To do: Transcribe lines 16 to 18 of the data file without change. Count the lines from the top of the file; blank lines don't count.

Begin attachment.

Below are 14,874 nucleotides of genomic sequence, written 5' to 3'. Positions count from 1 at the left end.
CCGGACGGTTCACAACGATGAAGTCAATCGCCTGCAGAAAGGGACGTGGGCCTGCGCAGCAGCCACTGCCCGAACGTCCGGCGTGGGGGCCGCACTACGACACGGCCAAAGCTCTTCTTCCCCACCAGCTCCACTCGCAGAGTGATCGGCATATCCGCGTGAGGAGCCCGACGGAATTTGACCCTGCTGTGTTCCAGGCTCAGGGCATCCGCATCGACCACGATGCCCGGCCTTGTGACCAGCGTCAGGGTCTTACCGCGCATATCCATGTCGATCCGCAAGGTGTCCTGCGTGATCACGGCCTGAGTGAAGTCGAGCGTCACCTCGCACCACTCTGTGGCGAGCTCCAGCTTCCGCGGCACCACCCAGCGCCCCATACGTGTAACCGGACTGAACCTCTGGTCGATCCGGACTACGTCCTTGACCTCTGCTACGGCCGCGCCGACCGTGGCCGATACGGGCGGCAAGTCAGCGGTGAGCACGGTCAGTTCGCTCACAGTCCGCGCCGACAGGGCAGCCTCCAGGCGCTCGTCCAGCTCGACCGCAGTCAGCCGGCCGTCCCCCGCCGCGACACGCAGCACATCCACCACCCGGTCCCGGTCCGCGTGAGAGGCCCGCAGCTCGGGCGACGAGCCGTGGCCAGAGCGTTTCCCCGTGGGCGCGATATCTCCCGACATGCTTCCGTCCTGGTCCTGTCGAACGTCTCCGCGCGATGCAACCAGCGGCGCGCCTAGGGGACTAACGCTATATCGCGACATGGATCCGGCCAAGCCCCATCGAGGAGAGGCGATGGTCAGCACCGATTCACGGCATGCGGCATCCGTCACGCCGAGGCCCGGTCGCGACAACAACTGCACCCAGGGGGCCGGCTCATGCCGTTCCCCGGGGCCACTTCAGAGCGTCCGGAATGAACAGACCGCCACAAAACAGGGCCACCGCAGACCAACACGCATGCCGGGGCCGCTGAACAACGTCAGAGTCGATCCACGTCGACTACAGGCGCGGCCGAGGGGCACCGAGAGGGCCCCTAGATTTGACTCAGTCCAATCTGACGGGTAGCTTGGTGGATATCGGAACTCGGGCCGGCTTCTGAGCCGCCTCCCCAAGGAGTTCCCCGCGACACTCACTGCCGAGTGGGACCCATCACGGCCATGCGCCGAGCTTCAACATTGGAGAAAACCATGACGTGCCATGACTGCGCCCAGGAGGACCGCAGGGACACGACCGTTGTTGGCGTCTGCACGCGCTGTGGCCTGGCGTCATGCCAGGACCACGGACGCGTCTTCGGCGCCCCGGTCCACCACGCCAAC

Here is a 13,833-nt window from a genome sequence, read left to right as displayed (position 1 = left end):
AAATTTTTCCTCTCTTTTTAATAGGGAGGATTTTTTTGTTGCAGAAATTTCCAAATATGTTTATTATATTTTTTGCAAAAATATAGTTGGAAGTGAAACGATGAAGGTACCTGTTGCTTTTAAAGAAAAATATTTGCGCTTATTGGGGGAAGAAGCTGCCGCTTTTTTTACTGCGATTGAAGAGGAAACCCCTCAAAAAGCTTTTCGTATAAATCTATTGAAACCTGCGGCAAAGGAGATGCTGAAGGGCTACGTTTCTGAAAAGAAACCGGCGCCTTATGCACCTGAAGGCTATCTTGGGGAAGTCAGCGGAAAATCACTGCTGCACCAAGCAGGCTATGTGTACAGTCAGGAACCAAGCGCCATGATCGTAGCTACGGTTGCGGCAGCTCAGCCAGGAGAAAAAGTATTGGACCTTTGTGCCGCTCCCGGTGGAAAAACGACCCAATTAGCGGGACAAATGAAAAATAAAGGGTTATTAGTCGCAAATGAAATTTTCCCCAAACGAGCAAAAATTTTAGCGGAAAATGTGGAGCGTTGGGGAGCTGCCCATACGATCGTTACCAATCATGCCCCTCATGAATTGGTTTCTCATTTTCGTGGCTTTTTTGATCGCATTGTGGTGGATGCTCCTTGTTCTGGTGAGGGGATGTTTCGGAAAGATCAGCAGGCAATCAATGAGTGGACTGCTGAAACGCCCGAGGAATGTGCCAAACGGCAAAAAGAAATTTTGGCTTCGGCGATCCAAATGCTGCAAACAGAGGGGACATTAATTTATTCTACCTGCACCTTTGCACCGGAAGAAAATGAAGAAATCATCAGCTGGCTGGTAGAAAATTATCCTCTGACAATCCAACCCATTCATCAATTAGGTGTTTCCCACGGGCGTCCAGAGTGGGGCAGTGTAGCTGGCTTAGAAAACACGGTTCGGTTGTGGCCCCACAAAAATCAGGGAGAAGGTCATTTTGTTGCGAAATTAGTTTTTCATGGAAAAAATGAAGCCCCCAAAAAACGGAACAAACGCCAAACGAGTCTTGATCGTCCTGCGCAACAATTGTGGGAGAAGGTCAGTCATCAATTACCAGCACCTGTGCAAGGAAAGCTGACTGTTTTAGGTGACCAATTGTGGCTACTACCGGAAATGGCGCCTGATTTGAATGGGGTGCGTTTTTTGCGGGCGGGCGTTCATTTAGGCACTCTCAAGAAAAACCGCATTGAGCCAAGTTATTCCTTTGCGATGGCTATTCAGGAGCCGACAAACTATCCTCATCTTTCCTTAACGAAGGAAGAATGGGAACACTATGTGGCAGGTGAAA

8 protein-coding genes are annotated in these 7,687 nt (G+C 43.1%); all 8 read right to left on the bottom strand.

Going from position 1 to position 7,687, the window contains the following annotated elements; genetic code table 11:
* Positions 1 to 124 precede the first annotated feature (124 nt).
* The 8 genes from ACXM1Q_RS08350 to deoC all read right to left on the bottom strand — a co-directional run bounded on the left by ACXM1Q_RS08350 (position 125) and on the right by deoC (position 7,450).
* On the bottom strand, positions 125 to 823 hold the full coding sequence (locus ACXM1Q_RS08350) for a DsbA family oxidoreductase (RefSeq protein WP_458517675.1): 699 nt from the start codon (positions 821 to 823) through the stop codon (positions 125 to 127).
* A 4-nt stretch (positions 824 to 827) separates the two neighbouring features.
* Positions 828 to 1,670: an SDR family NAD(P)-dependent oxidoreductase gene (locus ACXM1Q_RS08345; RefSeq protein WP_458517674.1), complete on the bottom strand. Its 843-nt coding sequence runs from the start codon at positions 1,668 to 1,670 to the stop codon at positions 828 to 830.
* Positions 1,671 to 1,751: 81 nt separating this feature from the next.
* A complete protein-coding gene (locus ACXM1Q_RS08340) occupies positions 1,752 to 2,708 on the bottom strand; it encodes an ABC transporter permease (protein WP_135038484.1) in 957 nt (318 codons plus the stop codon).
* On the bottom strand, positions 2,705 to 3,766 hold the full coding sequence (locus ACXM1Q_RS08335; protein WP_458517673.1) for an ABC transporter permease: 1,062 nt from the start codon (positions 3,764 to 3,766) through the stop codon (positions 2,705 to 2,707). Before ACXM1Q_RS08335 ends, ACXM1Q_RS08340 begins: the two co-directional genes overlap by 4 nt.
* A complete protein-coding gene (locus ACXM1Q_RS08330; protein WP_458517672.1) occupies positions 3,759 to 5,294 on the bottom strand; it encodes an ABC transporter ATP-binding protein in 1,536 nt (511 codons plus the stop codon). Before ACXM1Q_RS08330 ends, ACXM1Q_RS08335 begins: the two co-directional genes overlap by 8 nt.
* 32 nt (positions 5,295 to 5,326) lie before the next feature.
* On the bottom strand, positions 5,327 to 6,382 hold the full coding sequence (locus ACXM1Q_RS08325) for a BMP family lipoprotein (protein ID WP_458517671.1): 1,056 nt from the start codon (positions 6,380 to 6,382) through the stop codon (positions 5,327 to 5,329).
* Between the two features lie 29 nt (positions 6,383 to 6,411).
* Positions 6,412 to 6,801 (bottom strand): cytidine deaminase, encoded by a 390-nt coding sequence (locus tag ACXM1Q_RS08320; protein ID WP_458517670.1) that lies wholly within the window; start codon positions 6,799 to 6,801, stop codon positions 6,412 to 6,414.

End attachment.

* 32 nt (positions 5,295 to 5,326) lie before the next feature.
* On the bottom strand, positions 5,327 to 6,382 hold the full coding sequence (locus ACXM1Q_RS08325) for a BMP family lipoprotein (protein ID WP_458517671.1): 1,056 nt from the start codon (positions 6,380 to 6,382) through the stop codon (positions 5,327 to 5,329).
* Between the two features lie 29 nt (positions 6,383 to 6,411).